The Museum of Nature had its grand re-opening last year, appropriately, on Victoria Day weekend (May 22-24). That day, I posted an entry titled Museum of Nature reopens after there years of renovations--referring to the previous renovations, ending in 1972, as covered at the time in the community-owned newspaper, the Centretown News. The more recent renovations took twice as long.
I bring this up because next week there will be a free public lecture by Heritage Ottawa, Victoria Memorial Museum Renewal: Competing Stakeholders' Interests, being held next Wednesday, March 16, 2011 at 7pm in the museum's auditorium. Project director Maria Somjen will describe the process of extensive renovations to the building. This is part of Heritage Ottawa's lecture series, which is normally held at the Ottawa Public Library.
I visited the museum thrice on opening day, as admission was free. Throughout the day, I took about a hundred photos, which I'm posting in a three-part series on the Museum of Nature Re-Opening Day:
I arrived around 11:30 in the morning, after the parade down Metcalfe finished, at the time when the museum was scheduled to open. So did zillions of other people and their kids, who were brimming onto McLeod street, which was luckily still closed off to traffic. There was an opening ceremony being staged at a tent with some chairs in front of it. Additional speakers had been put out along the wall of the museum, but a vast majority of the crowd couldn't hear what was being said, and many just wanted to get in. The younger ones all seemed to make a point of this to their parents.
I decided to wait for the crowds to thin out a bit at a coffeeshop and return to meet up with some friends to see the exhibits. On my way down Metcalfe, I snapped this photo. You can get a sense of how big the crowd is. However, as observed by the Midcentury Modernist in his scathing June 2009 architectural review, the new structures on the roof obscure the castle-like silhouette of the battlements. From this angle, you'd think someone had dropped a Wal-Mart on its roof.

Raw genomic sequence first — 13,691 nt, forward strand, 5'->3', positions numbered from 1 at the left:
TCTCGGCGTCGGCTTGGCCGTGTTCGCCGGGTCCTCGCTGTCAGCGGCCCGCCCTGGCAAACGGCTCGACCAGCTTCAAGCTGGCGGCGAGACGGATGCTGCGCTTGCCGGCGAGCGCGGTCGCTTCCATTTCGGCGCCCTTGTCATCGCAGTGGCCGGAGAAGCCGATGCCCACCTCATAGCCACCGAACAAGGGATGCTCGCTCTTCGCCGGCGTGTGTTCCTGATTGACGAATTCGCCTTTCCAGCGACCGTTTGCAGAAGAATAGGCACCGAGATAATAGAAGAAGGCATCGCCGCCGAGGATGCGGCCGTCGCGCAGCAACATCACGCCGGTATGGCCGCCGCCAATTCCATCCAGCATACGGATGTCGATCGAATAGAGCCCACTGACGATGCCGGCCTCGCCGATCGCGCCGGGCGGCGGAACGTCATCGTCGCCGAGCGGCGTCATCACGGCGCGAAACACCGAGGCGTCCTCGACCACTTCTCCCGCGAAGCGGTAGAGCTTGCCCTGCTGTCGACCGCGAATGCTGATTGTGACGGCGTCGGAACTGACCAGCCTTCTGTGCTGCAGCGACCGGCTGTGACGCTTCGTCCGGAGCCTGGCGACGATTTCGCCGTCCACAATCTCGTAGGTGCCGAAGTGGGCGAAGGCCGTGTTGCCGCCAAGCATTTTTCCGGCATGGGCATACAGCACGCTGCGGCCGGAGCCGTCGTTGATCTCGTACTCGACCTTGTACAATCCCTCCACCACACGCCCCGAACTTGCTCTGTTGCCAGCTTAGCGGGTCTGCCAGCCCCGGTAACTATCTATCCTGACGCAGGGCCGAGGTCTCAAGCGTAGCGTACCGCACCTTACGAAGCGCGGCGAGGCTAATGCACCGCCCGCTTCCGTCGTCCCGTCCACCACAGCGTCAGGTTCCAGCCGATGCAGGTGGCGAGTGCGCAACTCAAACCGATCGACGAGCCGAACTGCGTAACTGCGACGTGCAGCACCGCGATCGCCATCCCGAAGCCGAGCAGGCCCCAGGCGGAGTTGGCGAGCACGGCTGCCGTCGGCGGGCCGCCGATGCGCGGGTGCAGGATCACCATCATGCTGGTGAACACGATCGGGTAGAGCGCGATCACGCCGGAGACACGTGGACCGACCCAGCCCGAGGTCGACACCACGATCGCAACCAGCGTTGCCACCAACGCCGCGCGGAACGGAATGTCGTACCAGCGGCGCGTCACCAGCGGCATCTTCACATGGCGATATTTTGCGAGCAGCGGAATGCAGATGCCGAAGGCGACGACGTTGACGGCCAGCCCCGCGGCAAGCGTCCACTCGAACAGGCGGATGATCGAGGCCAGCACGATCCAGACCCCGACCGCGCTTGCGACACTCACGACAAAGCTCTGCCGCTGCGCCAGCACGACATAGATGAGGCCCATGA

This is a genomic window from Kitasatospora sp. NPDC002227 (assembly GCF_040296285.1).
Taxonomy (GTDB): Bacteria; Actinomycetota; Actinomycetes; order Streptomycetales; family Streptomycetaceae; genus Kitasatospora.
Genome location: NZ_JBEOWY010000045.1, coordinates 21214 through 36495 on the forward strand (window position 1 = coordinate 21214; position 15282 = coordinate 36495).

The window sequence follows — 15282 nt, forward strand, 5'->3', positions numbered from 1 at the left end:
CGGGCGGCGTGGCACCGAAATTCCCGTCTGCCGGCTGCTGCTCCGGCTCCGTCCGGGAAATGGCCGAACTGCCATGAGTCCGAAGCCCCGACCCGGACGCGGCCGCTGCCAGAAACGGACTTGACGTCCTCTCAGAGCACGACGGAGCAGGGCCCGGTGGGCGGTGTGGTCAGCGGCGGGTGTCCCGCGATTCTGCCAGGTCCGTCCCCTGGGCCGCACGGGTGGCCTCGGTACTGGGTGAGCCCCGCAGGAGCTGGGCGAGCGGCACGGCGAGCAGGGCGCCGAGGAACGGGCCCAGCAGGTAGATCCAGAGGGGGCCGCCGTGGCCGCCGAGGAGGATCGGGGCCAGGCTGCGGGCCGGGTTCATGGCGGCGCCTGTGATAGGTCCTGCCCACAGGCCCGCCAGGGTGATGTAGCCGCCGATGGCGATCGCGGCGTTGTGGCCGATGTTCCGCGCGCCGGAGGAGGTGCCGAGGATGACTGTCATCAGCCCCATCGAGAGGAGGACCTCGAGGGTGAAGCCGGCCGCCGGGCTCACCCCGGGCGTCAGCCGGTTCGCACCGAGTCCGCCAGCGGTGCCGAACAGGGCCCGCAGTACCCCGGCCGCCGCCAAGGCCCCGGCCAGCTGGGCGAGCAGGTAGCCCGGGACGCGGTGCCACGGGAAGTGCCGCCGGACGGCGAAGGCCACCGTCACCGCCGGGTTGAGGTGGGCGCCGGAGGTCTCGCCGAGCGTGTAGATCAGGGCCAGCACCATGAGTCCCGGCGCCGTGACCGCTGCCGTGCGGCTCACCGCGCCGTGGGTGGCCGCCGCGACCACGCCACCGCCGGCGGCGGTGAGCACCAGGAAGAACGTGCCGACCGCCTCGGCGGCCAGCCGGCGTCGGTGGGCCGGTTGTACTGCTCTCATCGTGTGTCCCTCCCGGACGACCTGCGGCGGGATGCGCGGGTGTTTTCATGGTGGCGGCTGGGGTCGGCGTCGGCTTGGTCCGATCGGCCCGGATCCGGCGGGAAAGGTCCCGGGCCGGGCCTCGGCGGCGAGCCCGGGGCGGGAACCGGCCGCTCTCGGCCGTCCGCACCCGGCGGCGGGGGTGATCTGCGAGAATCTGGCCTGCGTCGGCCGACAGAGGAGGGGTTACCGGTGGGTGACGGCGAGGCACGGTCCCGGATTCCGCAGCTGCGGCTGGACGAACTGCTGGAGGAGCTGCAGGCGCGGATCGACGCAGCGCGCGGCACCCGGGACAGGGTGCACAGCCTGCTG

On my return to the museum in the afternoon, it began to rain heavily. I even had to duck into a bus shelter to ride out the worst of it. A security guard was posted at the door to control entry of visitors, as they had reached their capacity. The queue wasn't too long by this point.
Once you make your way past the second set of doors (on the far side of the photo below), you enter the main lobby, beautifully restored by skilled craftsmen. As you can see, there are a lot of people in here!
Under your feet is a mosaic of a moose, which had been covered up some time ago and rediscovered during the renovations. This shot was taken from the second storey balcony and activity area, beneath the Lantern, at a rare instant when nobody was walking over it. The eight columns go down to the sub-basement and up to the top of the Lantern, supporting the weight of its curtain-glass walls.
Looking up you'll see the grand staircase, and a new reception area in the middle of the lobby. I still remember the old reception desk tucked in on your left as you enter, and next to it an exhibit of a large cross-section of a tree trunk. I also remember they used to have a coat check, which has been replaced with an unattended cloakroom.
Here's a detail of the staircase railings.
Then looking up some more, you see a very large skylight, and the open tracery screen (formerly a window) to the Lantern, a new architectural feature at the front of the building.
We'll look through the screen and into the lantern in the next post. I'll also point out some of the other new spaces at the museum.
While you're waiting for that post, why not check out the other posts with the Museum of Nature label?